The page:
There finally seems to be an end in sight in the Texas school finance trial as lawyers gave closing arguments Friday afternoon.
The trial initially examined if Texas constitutionally funds public education. In 2012, District Judge John Dietz preliminarily ruled the system was unconstitutional, but he reopened the trial to see if the actions of the 2013 legislature could change his final ruling.
Closing arguments reiterated the same points made in opening statements. The lawyers for more than 600 school districts argued when the 2011 legislature cut the education budget by $5.4 billion, they created an inadequate system that didn't provide enough money for districts to educate students and meet state accountability standards. When lawmakers restored $3.4 billion in education funding last year, lawyers contend it wasn't enough, especially as Texas sees an increase in the number of economically disadvantaged students and English Language Learners.
Attorney John Turner says that means important programs aren’t being implemented.
“Measures like tutoring for struggle students, smaller class size in the elementary grades, quality pre-K programs for economically disadvantaged students," Turner argued. "Our schools can do these things. Our schools can meet the standards the state has set for them, but they must have the necessary funds.”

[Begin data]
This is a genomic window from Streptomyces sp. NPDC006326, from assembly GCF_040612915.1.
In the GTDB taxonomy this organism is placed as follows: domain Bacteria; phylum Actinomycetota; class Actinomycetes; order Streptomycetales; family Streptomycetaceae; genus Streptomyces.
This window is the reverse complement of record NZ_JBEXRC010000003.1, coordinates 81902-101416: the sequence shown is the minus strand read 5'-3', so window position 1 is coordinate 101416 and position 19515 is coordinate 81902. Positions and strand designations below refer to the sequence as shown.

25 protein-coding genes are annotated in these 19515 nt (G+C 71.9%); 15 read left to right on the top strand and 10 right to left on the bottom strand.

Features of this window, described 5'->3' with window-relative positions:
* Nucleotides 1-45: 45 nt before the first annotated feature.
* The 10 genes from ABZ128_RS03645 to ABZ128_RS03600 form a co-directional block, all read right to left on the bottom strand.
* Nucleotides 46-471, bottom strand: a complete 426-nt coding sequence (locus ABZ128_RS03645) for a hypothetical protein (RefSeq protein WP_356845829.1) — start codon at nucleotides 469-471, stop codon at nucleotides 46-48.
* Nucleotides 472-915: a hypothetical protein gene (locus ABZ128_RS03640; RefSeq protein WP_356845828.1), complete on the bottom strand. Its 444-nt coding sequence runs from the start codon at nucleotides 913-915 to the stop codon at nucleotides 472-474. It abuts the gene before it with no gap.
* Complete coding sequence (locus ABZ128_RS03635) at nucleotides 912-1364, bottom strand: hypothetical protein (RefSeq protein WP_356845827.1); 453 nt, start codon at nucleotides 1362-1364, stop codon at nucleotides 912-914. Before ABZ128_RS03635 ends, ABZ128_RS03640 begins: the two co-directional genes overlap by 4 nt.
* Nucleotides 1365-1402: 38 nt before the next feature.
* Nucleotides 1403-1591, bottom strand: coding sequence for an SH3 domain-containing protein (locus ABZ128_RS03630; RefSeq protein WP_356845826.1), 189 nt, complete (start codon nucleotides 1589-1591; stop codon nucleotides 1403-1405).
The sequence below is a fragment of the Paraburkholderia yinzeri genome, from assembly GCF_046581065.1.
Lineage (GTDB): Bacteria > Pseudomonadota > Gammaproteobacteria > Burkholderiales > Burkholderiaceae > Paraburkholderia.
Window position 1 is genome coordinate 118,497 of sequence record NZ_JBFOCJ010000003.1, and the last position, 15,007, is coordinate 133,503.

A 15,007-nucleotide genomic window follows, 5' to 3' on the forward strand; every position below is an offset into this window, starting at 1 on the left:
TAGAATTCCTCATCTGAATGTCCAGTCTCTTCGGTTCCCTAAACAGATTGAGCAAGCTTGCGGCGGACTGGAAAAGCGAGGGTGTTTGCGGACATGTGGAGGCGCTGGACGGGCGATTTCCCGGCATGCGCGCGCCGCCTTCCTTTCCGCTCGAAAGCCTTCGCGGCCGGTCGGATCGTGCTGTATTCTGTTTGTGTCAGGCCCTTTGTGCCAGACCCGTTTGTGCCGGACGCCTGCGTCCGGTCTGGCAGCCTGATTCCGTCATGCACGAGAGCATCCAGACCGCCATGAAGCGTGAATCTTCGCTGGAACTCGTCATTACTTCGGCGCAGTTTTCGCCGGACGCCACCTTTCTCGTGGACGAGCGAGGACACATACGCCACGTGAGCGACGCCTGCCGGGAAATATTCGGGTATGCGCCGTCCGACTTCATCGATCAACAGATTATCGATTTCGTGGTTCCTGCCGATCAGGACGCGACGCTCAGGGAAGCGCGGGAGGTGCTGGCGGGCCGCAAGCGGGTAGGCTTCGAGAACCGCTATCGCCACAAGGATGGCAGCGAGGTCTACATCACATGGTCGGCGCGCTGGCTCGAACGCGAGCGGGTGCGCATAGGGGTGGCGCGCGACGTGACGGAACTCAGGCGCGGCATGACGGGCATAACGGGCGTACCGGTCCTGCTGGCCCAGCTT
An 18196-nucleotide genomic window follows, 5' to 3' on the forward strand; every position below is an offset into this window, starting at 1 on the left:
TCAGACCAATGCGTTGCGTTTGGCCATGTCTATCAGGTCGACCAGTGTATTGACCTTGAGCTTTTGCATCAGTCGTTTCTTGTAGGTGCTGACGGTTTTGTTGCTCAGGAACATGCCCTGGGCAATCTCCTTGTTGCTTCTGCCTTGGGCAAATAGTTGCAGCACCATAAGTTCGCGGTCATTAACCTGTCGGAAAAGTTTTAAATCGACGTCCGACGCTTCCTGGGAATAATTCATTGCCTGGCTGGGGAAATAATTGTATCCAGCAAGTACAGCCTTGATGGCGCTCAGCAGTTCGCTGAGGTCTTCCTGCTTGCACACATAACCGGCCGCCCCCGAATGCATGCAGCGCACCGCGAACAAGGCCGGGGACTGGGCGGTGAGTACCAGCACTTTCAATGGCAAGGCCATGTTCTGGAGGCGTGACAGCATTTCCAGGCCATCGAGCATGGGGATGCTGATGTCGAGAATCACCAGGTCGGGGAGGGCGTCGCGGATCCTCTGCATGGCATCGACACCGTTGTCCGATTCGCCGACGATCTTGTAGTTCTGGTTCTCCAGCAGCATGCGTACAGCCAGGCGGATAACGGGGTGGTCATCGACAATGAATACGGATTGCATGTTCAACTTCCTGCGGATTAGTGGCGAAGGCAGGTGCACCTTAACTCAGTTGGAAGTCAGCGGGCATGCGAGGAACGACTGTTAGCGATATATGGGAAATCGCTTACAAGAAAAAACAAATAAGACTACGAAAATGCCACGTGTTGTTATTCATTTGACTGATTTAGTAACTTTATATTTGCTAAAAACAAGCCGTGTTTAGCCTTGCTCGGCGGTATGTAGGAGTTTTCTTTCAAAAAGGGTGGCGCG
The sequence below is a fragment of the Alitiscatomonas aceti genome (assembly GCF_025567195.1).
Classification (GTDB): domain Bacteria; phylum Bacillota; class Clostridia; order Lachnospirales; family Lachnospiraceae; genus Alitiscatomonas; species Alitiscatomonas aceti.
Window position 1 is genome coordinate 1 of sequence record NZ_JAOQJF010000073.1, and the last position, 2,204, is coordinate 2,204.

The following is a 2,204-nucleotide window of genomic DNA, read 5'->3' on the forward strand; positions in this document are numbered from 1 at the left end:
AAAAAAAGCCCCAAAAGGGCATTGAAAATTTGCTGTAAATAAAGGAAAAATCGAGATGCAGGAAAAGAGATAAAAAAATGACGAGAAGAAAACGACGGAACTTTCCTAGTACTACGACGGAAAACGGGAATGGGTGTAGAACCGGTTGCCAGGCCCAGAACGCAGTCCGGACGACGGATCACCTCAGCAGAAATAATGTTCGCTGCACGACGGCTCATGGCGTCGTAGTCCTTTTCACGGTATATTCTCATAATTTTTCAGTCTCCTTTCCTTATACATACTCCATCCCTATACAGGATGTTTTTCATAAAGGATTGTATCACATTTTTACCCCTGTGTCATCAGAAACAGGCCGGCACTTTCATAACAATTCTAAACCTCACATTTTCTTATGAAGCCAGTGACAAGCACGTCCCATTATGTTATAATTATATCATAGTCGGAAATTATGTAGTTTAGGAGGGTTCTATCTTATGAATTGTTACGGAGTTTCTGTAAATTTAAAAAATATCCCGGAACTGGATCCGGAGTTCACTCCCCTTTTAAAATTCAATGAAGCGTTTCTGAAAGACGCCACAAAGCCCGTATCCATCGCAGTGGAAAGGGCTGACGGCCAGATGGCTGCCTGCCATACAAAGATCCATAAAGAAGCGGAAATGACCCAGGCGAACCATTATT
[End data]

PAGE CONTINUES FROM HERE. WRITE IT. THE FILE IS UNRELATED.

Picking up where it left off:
But state lawyers disagreed. State attorney Shelley Dahlberg reminded the court that not only did the legislature restore some funding, lawmakers also reduced standards by cutting end-of-course exams from 15 to 5. Plus, she says students are meeting the standards.
“The record shows that even in the face of the much-maligned budget cuts, students are gaining ground and all schools and districts met standards on '12-'13 biennial funding," she argued.
Still, school districts argue a reduction in the number of tests doesn't reduce the rigor of the test.
Judge John Dietz is expected to make a ruling by the end of March. Then, the case is expected to head to the Texas Supreme Court.